This review of the Maserati Quattroporte luxury sedan provides information, specs and buying advice.
Certain things just sound sexier in other languages, like fancy French perfumes labeled "eau de toilette" and fancy Italian "four-door" luxury sedans called "Quattroporte." But the Maserati Quattroporte is more than a deceptively sexy name; it's a beautiful, performance-oriented Italian luxury car endowed with ample power, sharp handling and two impressive transmissions that make it the closest thing you can get to a Ferrari sedan. The fact that Maserati and Ferrari are sister companies make that more than just a metaphor.
Despite weighing about 4,400 pounds, the Maserati Quattroporte manages to feel like a car half its size with well-weighted steering, limited body roll and a captivating eagerness to change direction. Contributing to this is Maserati's "Skyhook" adjustable suspension, controlled by a button on the dash. Skyhook can be set to the more comfortable "Normal" mode or the noticeably firmer "Sport" setting -- both calibrated on the supple side on the Automatic model to better suit American tastes.
The Maserati Quattroporte isn't the cheapest or fastest performance luxury sedan on the block, but if you like to drive and enjoy ample doses of Italian character, this sexy four-door will speak to you like few other four-doors can.
Current Maserati Quattroporte
The Maserati Quattroporte is a performance luxury sedan offered in base, S and Sport GT S trims. All are impeccably well equipped, but the latter two get a number of sport-oriented upgrades including adjustable suspension dampers (S), fixed sport-tuned dampers (GT S), bigger wheels and brakes, and unique trim. However, the most notable difference is the upper trims' 4.7-liter V8 that produces 425 horsepower and 361 pound-feet of torque -- the base Quattroporte has a 4.2-liter V8 with 400 hp and 339 lb-ft of torque. Both come only with a six-speed automatic transmission that features manual-override shift paddles.
As a low-volume, high-end luxury car, the Maserati Quattroporte can be customized to meet individual needs with a variety of cabin trims and leather colors that can be mixed and matched. Seating is comfortable for touring and tailored for four courtesy of the rear seat's aggressive contours. The handsome dash and console include a touchscreen navigation and multimedia interface. All the modern electronic goodies expected from a high-end luxury sedan (iPod interface, surround-sound audio, digital music storage, satellite radio) are also present.
Most consumers will be best served by the base Quattroporte, which is hardly "base." It still provides more athletic handling than virtually all competitors, while treating its owner to an opulent driving environment. For driving enthusiasts with Ferrari dreams but sedan realities, the S and GT S should be pure automotive nirvana.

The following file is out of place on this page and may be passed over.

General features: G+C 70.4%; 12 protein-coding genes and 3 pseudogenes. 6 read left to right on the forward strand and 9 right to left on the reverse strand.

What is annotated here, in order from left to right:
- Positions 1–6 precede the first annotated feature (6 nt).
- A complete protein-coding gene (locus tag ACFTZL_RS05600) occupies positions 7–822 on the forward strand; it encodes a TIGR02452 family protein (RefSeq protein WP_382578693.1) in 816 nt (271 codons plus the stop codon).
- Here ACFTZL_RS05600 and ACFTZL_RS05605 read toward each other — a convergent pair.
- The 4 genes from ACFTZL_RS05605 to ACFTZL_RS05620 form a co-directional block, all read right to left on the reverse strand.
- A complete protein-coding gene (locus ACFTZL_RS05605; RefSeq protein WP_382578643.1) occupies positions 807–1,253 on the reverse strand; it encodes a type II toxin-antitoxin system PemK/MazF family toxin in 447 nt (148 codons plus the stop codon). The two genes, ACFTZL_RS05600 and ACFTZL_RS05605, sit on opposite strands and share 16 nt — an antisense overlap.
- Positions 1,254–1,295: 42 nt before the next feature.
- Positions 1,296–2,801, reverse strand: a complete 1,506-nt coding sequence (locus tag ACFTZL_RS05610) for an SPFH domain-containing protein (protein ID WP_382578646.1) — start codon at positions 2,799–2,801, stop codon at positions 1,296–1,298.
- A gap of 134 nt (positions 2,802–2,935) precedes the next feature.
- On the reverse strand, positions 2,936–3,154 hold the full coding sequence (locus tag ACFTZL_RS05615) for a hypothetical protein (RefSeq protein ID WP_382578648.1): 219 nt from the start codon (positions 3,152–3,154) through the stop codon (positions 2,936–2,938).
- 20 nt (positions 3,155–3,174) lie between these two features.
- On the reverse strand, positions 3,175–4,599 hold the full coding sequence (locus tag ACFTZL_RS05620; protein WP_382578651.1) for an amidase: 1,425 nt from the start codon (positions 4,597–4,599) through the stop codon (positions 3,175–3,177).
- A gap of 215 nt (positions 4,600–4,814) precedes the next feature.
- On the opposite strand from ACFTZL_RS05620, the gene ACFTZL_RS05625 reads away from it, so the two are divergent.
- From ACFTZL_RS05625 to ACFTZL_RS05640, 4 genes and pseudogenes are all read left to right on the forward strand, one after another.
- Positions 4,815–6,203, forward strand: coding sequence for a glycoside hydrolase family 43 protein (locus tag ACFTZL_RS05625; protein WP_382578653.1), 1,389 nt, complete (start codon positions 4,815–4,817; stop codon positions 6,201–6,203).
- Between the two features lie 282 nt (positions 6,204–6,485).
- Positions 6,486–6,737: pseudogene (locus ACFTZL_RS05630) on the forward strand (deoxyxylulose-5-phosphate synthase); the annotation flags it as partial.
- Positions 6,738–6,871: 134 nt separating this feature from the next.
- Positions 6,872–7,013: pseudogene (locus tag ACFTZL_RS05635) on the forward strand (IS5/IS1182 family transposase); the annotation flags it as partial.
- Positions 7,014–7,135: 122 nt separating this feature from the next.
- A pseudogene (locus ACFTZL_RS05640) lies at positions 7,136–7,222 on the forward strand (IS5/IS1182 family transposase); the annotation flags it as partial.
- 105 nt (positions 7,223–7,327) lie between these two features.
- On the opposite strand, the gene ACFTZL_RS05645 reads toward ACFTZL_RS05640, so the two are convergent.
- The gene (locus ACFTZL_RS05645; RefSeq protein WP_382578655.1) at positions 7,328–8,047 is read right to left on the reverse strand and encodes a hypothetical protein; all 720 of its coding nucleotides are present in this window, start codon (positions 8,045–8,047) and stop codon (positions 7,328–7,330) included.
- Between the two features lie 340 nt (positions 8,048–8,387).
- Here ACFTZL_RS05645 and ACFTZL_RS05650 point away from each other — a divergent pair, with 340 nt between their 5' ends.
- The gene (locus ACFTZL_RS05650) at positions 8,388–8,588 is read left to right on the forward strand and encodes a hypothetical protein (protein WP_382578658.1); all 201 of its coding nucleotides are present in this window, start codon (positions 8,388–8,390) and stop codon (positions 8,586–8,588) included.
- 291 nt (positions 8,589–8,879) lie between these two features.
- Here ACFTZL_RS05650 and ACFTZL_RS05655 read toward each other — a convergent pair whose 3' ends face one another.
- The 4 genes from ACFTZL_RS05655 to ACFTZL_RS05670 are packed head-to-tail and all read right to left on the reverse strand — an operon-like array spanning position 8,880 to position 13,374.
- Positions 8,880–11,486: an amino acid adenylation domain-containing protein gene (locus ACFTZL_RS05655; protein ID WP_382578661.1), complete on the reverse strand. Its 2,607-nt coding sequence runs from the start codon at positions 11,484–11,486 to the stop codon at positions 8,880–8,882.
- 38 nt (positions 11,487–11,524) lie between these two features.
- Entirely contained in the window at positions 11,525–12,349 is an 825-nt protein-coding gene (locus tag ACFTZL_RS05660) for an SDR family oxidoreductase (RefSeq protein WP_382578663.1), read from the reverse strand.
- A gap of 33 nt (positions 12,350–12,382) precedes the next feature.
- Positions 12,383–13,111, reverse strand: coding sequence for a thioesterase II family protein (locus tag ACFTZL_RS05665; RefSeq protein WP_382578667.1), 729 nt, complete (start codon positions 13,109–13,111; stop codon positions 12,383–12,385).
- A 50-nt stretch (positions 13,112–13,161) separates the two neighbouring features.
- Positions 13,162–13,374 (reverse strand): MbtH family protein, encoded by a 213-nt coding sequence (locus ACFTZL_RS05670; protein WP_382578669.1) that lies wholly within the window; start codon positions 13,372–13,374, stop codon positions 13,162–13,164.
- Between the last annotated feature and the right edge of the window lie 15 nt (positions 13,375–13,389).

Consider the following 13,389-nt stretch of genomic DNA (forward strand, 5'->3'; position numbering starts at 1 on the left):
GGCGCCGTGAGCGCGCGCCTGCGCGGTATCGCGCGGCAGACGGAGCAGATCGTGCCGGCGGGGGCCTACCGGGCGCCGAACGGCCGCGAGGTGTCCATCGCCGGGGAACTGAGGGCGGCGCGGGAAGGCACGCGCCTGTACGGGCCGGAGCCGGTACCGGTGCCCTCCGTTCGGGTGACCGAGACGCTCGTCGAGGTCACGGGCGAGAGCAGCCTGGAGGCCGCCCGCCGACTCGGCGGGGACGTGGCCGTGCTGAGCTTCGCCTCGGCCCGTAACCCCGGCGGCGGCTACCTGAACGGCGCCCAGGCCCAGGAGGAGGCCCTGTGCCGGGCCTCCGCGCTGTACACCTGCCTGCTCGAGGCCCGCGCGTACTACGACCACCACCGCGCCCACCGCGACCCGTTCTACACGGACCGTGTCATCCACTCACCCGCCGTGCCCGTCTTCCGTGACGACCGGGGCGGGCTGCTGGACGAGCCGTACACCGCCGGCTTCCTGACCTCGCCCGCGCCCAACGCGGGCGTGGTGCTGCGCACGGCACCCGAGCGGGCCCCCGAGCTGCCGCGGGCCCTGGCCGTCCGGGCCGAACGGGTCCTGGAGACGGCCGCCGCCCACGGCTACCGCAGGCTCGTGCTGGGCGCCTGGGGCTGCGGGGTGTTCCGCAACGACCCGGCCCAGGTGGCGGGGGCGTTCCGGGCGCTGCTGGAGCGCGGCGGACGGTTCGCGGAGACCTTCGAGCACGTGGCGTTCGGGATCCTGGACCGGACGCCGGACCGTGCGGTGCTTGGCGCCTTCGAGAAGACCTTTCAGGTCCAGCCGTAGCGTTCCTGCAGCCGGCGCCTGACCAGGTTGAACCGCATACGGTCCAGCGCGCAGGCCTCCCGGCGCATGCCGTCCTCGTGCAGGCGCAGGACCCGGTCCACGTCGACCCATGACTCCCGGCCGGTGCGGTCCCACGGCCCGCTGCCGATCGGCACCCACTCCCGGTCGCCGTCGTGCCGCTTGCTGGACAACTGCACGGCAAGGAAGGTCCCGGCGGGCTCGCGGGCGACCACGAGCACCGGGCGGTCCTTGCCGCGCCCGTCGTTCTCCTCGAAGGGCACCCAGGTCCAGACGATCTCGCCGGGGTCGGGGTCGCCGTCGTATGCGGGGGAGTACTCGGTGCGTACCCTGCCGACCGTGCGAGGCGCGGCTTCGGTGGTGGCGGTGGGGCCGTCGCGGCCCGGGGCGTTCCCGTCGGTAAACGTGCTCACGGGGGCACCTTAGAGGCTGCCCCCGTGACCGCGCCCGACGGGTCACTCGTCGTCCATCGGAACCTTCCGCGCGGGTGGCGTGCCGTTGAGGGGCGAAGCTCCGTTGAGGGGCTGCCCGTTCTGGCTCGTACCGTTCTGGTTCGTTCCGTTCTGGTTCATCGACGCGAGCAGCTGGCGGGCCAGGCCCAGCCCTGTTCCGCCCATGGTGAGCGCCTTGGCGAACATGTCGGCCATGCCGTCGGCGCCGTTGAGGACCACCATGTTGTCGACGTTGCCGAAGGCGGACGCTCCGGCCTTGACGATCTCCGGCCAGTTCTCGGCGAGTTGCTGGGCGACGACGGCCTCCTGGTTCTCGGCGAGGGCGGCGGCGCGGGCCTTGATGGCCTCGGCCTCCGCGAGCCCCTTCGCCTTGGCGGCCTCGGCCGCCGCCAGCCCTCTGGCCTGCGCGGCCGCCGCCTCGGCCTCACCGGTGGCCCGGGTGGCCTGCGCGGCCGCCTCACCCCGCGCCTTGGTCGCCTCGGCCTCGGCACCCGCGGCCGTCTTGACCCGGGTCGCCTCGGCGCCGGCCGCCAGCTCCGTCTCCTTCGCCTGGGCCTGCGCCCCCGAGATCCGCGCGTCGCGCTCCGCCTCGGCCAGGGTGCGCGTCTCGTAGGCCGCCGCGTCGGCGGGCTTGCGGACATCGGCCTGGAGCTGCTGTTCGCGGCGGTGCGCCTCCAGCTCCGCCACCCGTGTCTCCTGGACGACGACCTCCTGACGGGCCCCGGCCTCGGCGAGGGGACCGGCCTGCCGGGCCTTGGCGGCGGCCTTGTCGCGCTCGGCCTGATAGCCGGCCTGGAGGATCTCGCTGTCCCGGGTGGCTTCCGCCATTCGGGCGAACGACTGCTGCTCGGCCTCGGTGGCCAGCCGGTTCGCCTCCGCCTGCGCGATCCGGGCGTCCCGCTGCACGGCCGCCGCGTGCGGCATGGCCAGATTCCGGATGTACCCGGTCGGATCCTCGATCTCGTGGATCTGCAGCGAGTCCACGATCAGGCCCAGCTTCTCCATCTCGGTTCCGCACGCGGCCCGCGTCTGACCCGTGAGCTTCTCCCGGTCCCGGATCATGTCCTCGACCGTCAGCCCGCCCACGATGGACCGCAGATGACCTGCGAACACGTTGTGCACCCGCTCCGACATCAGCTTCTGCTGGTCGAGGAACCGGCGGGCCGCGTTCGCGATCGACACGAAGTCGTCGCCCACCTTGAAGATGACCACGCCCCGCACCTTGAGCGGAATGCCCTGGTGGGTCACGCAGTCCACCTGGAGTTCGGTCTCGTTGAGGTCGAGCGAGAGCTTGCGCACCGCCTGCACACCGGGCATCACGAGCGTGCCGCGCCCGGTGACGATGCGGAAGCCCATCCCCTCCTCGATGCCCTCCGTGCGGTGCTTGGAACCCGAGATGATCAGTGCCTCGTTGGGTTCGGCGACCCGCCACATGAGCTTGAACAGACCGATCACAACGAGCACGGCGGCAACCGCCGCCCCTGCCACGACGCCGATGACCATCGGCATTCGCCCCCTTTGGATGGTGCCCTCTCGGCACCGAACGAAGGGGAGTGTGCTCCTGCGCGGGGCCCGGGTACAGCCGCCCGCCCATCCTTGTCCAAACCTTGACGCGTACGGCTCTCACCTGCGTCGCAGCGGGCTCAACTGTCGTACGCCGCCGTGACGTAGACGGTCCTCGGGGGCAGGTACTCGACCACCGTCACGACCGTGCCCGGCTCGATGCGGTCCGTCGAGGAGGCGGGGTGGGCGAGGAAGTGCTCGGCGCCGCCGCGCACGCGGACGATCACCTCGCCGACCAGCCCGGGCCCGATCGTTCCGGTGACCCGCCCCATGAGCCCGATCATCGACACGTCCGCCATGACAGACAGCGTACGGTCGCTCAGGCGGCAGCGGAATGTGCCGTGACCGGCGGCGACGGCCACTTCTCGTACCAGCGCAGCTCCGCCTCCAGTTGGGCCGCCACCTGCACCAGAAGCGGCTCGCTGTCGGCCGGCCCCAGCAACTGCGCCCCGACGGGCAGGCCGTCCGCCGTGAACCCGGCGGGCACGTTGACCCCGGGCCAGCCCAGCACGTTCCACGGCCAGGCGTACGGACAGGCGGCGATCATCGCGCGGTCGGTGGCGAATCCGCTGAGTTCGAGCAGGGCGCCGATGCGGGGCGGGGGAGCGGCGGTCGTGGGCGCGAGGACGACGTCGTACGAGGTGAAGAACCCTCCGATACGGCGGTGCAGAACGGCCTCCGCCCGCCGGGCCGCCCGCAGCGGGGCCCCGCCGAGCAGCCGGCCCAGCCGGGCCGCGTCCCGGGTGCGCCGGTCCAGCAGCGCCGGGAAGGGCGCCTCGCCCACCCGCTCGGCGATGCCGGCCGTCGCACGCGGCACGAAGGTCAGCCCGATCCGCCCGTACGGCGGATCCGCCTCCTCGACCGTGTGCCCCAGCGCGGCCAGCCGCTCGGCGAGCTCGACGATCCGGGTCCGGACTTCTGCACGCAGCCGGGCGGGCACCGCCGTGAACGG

Used Maserati Quattroporte Models
After a decade's absence, the latest Maserati Quattroporte debuted for the 2005 model year with a single transmission -- the quirky five-speed automated manual. Dubbed DuoSelect, its automatic mode tended to shift unevenly in traffic and its operation was a bit unorthodox. Even when you were using the paddle shifters to change gears yourself, the car had the tendency to herk and jerk around at low speeds. As such, it didn't suit many American luxury car buyers. The present six-speed automatic became an option for 2007, while it became the lone transmission the following year when DuoSelect was discontinued. This change is the most important factor when considering a Quattroporte.
However, there were other changes. There was originally only one trim level with many optional features that would later become standard. This Quattroporte featured a 395-hp 4.2-liter V8 attached to DuoSelect. For 2006, the lineup was expanded to include the Sport GT and top-of-the-line Executive GT trim levels. Performance hardware like 20-inch wheels, better brakes and sport-tuned DuoSelect were included with the Sport GT, while the Executive GT was essentially Maserati's luxury limo with items like Alcantara upholstery and massaging front seats. All trims were available with DuoSelect and the traditional automatic for '07. The latter featured a different grille and center console design, along with 9 more lb-ft of torque from the 4.2-liter V8 (which increased to 400 hp in all models). For '08, the Sport GT became the Sport GT S.
The biggest changes thus far occurred for 2009 when the current trim and engine lineup debuted. Exterior styling was also tweaked with revised headlights, a new grille and taillights -- although none are so drastic that they would dissuade you from an earlier Maserati Quattroporte. The Bose touchscreen multimedia system might, though, since the earlier system for controlling the navigation and stereo systems was outdated, ergonomically poor and very button-happy.